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Tampa Bay's Infrastructure Ranks Above National Average

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Media Contact(s):
Jim Jennings, 703-295-6406, 540-272-1452 (cell) jjennings@asce.org

Wednesday, August 22, 2012

Tampa Bay's Infrastructure Ranks Above National Average
Local Civil Engineers Grade Tampa Bay a “C” 


Tampa, Florida—Tampa Bay’s infrastructure ranks slightly above the national average, but more work needs to be done, according to Tampa Bay’s civil engineers. The report, titled the 2012 Report Card for Tampa Bay’s Infrastructure, was released by the American Society of Civil Engineers (ASCE) Florida West Coast Branch on August 22nd at the Tampa Port Authority. In the report, the West Coast Branch graded the Tampa Bay region as a “C” grade overall, urging political leaders for increased investment while highlighting several successful infrastructure investments in the region. To compare, the national ranking was a “D” in the most recent 2009 Report Card for America’s Infrastructure.

 
“We are proud of our Tampa Bay region and happy to show it off to the country. Our local Tampa Bay region is currently highlighting our bridges and other achievements because of the investments we have already made,” said Matthew Crosby, President of the ASCE Florida West Coast Branch. “Our report exists to emphasize how our entire region can move beyond individual projects, and create an overall infrastructure strategy.” 


While ports and coastal areas received the highest grades, the report shows some areas for improvement. Among the findings of the report are that stormwater infrastructure requires a $1 billion dollar investment over the next 25 years, but long-term funding is not keeping pace with forthcoming maintenance and investment needs. The category grades include bridges (B-), schools (D-), aviation (C-), water (C+), roads and transit (C-), stormwater (D), ports and freight (B+), and coastal systems (A-). 


“Over the next week in Tampa, there will be an emphasis on how to get our national economy moving again, and in the Tampa Bay area we know that investing in our infrastructure will be a key part of that solution,” said Elie G. Araj, chair of the Tampa Bay Infrastructure Report Card Committee. “Tampa Bay has created new and lasting jobs through our continued investment in infrastructure, and projects like the I-4/Lee Roy Selmon Connector to the Port of Tampa, for example, strengthen our region’s position as a hub for international commerce.”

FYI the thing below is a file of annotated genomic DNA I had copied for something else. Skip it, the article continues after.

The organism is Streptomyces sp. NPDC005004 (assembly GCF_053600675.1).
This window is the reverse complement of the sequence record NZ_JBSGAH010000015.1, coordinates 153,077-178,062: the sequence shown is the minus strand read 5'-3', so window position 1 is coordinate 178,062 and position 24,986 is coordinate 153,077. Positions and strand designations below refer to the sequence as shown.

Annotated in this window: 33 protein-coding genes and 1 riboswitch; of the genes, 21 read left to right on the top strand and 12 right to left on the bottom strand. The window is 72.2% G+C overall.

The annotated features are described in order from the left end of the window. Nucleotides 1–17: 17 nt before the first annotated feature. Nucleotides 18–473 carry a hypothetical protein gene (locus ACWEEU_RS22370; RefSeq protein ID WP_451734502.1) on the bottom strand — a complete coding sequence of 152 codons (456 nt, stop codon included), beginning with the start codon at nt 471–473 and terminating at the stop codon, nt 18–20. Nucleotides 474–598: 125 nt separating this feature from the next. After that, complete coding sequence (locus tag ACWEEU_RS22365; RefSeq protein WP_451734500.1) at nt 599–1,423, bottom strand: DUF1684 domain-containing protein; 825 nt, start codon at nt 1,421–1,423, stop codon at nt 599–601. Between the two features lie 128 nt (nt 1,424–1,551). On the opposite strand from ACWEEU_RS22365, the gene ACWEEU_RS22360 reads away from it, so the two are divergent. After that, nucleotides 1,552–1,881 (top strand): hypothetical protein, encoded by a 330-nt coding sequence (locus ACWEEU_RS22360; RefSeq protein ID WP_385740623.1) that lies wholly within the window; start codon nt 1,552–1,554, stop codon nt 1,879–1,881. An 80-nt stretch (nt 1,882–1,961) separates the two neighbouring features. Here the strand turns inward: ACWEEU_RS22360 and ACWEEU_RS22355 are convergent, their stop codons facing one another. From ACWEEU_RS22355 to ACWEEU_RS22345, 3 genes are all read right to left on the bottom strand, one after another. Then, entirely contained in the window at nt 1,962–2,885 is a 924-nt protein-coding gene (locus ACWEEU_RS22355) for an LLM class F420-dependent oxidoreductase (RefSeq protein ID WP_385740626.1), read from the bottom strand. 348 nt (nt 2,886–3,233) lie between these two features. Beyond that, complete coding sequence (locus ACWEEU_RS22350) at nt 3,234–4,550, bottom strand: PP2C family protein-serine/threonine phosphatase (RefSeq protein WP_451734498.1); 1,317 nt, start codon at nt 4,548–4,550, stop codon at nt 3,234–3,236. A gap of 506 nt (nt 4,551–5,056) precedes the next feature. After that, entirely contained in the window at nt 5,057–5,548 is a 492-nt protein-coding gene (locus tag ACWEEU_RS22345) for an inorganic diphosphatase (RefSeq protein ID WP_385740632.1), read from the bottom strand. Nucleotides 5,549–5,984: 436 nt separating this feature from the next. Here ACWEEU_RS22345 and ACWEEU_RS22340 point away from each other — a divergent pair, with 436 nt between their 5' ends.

The Report Card was written to inform citizens and political leaders of the infrastructure needs of the Tampa Bay region. The systematic report uses letter grades to condense technical analysis into easy to understand language. A local group of civil engineering experts representing each infrastructure area spent nearly a year analyzing various inspection statistics, budget figures, and technical documents to create the report card. 


“Tampa Bay has seen many infrastructure successes recently but still faces very specific challenges. Inadequate and aging infrastructure puts our region at risk but presents an opportunity to create innovative solutions,” said Kenneth Kerr, a Tampa Bay area bridge engineer. “Without question, investing in our roads, ports, and bridges will continue to benefit Tampa Bay as our community grows.” 


The 2012 Report Card for Tampa Bay’s Infrastructure and its accompanying technical reports can be viewed at www.asce-wcb.org. The Report Card for America’s Infrastructure will be updated in early 2013, and the current version can be found at www.infrastructurereportcard.org.
Founded in 1852, the American Society of Civil Engineers represents more than 140,000 civil engineers worldwide and is America's oldest national engineering society. For more information, visit www.asce.org


The ASCE Florida West Coast Branch was formed in 1951 and has 1130 members across the Tampa Bay area in Citrus, Hernando, Pasco, Pinellas, and Hillsborough counties. The West Coast Branch also supports a student chapter at the University of South Florida.